Browse Definitions :
Definition

fast flux DNS

What is fast flux DNS?

Fast flux DNS is a technique that a cybercriminal can use to prevent identification of his key host server's IP address. By abusing the way the domain name system works, the criminal can create a botnet with nodes that join and drop off the network faster than law enforcement officials can trace them.

Fast flux DNS takes advantage of the way load balancing is built into the domain name system. DNS allows an administrator to register a number of IP addresses with a single host name. The alternate addresses are legitimately used to distribute Internet traffic among multiple servers. Typically, the IP addresses associated with a host domain do not change very often, if at all. 

However, criminals have discovered that they can hide key servers by using a sixty-second time-to-live (TTL) setting for their DNS resource records and swapping the records' associated IP addresses in and out with extreme frequency. Because abuse of the system requires the cooperation of a domain name registrar, most fast flux DNS botnets are believed to originate in emerging countries or other countries without laws for cybercrime. 

According to a white paper from the Honeypot Project, fast-flux botnets are responsible for many illegal practices, including  money mule recruitment sites, phishing websites, illicit online pharmacies,extreme or illegal adult content sites, malicious browser exploit sites and Web traps for distributing malware.

Learn More:

Security expert Ed Skoudis explains how fast flux DNS can be used to create a phishing botnet.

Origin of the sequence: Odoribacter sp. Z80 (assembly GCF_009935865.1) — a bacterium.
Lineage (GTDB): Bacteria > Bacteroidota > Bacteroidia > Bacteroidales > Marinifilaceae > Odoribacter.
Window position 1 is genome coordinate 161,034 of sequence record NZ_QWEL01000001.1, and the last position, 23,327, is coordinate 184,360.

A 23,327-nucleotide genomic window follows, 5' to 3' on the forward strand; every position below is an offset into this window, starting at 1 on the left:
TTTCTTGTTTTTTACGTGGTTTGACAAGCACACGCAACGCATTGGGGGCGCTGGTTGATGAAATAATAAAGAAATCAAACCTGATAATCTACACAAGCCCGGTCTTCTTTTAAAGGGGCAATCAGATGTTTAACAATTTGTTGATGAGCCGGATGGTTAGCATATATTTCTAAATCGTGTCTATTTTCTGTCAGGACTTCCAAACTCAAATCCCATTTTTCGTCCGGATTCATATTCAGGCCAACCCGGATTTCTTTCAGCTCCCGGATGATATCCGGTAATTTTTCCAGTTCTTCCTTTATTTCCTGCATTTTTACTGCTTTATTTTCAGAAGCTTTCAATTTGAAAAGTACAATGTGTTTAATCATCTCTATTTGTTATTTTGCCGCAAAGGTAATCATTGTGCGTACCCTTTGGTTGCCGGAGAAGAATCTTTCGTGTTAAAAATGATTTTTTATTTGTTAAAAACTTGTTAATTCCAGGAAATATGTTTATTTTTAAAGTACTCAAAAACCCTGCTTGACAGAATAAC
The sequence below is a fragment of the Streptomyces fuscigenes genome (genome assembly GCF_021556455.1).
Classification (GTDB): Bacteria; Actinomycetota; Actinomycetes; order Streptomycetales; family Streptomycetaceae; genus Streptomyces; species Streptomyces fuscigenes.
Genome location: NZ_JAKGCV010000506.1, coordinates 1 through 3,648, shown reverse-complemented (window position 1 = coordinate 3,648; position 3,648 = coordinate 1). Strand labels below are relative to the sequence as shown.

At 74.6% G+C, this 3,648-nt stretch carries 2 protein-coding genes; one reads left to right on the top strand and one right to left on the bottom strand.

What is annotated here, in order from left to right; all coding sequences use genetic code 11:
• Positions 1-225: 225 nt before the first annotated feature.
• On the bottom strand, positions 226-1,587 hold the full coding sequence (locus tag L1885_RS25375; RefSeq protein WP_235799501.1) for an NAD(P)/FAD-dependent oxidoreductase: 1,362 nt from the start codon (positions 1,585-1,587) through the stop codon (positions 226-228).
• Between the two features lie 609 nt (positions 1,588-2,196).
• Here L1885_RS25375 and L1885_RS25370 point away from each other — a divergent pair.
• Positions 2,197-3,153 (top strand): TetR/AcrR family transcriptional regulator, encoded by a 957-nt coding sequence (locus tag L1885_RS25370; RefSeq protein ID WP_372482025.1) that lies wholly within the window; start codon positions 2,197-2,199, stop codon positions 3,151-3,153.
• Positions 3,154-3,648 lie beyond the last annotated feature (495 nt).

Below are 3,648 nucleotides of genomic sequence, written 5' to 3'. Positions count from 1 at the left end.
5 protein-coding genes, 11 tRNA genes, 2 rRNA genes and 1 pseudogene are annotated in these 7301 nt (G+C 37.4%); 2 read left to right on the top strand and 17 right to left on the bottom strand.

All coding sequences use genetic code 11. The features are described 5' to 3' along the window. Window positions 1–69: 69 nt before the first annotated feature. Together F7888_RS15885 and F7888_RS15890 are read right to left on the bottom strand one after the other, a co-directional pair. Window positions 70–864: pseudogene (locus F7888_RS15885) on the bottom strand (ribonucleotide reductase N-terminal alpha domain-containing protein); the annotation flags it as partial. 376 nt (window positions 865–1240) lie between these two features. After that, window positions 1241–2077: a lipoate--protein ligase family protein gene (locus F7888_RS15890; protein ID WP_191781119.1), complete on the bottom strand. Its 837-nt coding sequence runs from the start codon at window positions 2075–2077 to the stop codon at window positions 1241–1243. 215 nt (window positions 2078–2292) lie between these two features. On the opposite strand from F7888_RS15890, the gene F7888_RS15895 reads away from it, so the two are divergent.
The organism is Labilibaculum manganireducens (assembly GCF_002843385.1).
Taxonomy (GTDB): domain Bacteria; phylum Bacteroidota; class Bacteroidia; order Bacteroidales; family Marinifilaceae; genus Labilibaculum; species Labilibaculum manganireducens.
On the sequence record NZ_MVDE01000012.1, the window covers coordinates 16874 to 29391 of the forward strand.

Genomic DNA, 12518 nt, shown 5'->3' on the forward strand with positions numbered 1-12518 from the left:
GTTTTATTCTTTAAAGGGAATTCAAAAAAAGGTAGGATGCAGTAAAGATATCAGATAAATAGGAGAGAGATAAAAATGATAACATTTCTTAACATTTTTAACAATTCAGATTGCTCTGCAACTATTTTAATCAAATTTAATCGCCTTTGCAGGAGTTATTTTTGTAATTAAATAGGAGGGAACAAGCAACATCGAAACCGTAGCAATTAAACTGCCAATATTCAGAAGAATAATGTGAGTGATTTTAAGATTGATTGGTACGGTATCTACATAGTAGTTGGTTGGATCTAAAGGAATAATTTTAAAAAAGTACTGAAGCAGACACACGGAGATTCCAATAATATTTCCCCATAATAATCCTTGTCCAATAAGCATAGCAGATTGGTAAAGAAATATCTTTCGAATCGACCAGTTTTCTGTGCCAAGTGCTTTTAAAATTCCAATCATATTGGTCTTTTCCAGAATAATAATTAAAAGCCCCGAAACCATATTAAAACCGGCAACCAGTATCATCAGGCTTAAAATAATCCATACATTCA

This paper from the Honeypot Project explains how criminals have abused the domain name system to create fast flux botnet systems.

This was last updated in November 2008

Start the conversation

Send me notifications when other members comment.

Please create a username to comment.

-ADS BY GOOGLE

File Extensions and File Formats

Powered by:

SearchCompliance

  • risk management

    Risk management is the process of identifying, assessing and controlling threats to an organization's capital and earnings.

  • compliance as a service (CaaS)

    Compliance as a Service (CaaS) is a cloud service service level agreement (SLA) that specified how a managed service provider (...

  • data protection impact assessment (DPIA)

    A data protection impact assessment (DPIA) is a process designed to help organizations determine how data processing systems, ...

SearchSecurity

  • Web application firewall (WAF)

    A web application firewall (WAF) is a firewall that monitors, filters and blocks data packets as they travel to and from a ...

  • spyware

    Spyware is a type of malicious software -- or malware -- that is installed on a computing device without the end user's knowledge.

  • application whitelisting

    Application whitelisting is the practice of specifying an index of approved software applications or executable files that are ...

SearchHealthIT

SearchDisasterRecovery

  • business continuity plan (BCP)

    A business continuity plan (BCP) is a document that consists of the critical information an organization needs to continue ...

  • disaster recovery team

    A disaster recovery team is a group of individuals focused on planning, implementing, maintaining, auditing and testing an ...

  • cloud insurance

    Cloud insurance is any type of financial or data protection obtained by a cloud service provider. 

SearchStorage

  • DRAM (dynamic random access memory)

    Dynamic random access memory (DRAM) is a type of semiconductor memory that is typically used for the data or program code needed ...

  • RAID 10 (RAID 1+0)

    RAID 10, also known as RAID 1+0, is a RAID configuration that combines disk mirroring and disk striping to protect data.

  • PCIe SSD (PCIe solid-state drive)

    A PCIe SSD (PCIe solid-state drive) is a high-speed expansion card that attaches a computer to its peripherals.

Close